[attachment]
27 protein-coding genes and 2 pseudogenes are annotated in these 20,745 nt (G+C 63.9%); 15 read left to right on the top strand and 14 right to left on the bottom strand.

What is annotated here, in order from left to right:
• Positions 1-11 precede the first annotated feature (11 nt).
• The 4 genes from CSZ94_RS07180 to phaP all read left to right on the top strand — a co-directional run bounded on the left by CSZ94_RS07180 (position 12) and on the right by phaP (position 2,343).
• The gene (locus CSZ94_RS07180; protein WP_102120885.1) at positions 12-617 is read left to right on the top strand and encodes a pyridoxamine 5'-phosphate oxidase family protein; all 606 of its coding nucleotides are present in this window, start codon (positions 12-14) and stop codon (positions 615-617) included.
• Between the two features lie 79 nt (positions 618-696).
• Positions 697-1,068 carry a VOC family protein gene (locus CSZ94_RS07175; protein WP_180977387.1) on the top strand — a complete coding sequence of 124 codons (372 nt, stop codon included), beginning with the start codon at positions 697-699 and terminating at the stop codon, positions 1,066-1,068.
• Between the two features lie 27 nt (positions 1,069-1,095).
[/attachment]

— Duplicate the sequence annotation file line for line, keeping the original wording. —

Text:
27 protein-coding genes and 2 pseudogenes are annotated in these 20,745 nt (G+C 63.9%); 15 read left to right on the top strand and 14 right to left on the bottom strand.

What is annotated here, in order from left to right:
• Positions 1-11 precede the first annotated feature (11 nt).
• The 4 genes from CSZ94_RS07180 to phaP all read left to right on the top strand — a co-directional run bounded on the left by CSZ94_RS07180 (position 12) and on the right by phaP (position 2,343).
• The gene (locus CSZ94_RS07180; protein WP_102120885.1) at positions 12-617 is read left to right on the top strand and encodes a pyridoxamine 5'-phosphate oxidase family protein; all 606 of its coding nucleotides are present in this window, start codon (positions 12-14) and stop codon (positions 615-617) included.
• Between the two features lie 79 nt (positions 618-696).
• Positions 697-1,068 carry a VOC family protein gene (locus CSZ94_RS07175; protein WP_180977387.1) on the top strand — a complete coding sequence of 124 codons (372 nt, stop codon included), beginning with the start codon at positions 697-699 and terminating at the stop codon, positions 1,066-1,068.
• Between the two features lie 27 nt (positions 1,069-1,095).